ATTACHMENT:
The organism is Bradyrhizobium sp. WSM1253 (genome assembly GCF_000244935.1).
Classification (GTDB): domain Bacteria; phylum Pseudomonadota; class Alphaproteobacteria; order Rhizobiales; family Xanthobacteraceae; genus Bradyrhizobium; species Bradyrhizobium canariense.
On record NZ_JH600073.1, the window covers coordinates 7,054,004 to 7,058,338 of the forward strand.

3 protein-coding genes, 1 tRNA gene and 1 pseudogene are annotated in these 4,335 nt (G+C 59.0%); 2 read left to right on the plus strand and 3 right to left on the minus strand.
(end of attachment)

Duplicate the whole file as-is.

The organism is Bradyrhizobium sp. WSM1253 (genome assembly GCF_000244935.1).
Classification (GTDB): domain Bacteria; phylum Pseudomonadota; class Alphaproteobacteria; order Rhizobiales; family Xanthobacteraceae; genus Bradyrhizobium; species Bradyrhizobium canariense.
On record NZ_JH600073.1, the window covers coordinates 7,054,004 to 7,058,338 of the forward strand.

3 protein-coding genes, 1 tRNA gene and 1 pseudogene are annotated in these 4,335 nt (G+C 59.0%); 2 read left to right on the plus strand and 3 right to left on the minus strand.